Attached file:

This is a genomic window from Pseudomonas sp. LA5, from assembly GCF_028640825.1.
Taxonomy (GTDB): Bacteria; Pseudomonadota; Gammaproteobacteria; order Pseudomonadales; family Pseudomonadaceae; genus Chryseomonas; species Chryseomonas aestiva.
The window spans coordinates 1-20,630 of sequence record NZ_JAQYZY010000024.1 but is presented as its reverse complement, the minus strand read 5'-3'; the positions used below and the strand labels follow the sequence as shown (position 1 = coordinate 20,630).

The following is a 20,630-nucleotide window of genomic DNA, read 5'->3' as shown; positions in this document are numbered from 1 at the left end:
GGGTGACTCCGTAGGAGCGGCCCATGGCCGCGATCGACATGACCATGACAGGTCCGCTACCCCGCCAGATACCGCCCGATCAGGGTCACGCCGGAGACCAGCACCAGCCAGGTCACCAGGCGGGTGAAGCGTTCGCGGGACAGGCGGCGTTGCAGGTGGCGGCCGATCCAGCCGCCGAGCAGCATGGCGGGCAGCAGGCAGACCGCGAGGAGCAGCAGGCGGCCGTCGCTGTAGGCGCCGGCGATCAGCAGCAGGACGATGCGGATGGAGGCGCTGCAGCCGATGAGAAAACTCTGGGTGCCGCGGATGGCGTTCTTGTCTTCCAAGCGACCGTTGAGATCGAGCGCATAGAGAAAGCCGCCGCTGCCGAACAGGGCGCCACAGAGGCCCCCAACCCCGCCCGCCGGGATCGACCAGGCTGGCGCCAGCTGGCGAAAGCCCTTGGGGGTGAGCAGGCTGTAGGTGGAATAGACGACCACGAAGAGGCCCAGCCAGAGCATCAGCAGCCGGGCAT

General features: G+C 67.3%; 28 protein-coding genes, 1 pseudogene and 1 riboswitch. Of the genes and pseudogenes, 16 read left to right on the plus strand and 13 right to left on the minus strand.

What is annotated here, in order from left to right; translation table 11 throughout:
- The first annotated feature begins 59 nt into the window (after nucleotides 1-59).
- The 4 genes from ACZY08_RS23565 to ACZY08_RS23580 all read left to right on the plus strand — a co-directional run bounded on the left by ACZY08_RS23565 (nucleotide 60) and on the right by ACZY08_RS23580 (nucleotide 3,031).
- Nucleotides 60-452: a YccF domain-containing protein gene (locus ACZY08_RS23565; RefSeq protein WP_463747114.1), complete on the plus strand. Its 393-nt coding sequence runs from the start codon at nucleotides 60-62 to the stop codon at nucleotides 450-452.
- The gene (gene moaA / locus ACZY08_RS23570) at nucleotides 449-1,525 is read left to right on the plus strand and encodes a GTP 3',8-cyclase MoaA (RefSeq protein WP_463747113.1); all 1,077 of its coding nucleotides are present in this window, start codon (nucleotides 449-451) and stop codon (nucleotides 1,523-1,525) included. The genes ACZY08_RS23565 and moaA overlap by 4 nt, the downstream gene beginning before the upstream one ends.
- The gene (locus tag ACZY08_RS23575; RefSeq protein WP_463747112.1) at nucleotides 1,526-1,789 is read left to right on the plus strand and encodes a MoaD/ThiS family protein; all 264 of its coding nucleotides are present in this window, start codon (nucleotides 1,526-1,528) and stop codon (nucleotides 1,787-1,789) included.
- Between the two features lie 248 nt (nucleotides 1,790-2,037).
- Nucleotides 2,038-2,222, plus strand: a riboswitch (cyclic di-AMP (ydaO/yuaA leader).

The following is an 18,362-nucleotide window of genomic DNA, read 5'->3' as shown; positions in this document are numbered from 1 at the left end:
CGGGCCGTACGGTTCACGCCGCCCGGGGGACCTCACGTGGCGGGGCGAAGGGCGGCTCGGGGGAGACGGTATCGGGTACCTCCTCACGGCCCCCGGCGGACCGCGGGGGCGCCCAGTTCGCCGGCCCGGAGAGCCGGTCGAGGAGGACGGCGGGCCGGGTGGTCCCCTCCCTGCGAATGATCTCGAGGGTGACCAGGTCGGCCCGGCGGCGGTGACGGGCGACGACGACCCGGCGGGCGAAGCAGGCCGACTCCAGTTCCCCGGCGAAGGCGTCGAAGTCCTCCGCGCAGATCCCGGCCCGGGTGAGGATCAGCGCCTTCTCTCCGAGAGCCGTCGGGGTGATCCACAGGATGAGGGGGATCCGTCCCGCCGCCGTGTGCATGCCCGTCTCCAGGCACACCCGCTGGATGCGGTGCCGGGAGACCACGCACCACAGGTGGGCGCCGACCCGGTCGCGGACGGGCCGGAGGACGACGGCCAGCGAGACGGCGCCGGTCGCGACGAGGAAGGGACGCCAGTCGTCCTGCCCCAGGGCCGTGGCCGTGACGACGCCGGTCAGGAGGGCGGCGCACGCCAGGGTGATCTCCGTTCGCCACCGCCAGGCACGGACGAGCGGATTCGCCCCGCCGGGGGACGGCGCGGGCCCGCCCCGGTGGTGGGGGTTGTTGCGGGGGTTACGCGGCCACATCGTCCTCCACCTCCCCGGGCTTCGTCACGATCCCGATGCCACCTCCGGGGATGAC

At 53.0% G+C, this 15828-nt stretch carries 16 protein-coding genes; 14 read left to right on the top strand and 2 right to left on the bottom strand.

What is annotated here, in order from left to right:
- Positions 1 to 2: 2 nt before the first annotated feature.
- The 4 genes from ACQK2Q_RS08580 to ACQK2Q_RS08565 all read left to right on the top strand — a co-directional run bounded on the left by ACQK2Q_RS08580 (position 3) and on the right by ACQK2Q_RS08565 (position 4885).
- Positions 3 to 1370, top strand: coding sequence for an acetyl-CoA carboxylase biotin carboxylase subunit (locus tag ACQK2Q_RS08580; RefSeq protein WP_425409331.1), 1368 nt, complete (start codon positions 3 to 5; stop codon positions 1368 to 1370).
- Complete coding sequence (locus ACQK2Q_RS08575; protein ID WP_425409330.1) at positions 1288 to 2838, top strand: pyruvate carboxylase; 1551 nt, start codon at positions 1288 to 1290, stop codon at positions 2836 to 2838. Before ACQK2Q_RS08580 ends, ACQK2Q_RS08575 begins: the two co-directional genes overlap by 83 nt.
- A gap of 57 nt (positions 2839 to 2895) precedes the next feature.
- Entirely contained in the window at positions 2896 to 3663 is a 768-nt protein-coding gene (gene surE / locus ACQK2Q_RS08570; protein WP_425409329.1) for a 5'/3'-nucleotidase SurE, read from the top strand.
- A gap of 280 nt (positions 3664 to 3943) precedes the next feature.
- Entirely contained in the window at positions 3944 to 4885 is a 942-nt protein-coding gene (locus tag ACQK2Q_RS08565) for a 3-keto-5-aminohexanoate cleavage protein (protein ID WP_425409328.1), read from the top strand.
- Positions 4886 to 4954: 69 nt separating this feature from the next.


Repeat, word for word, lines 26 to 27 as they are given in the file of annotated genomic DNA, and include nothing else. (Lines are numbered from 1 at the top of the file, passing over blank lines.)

- Entirely contained in the window at positions 3944 to 4885 is a 942-nt protein-coding gene (locus tag ACQK2Q_RS08565) for a 3-keto-5-aminohexanoate cleavage protein (protein ID WP_425409328.1), read from the top strand.
- Positions 4886 to 4954: 69 nt separating this feature from the next.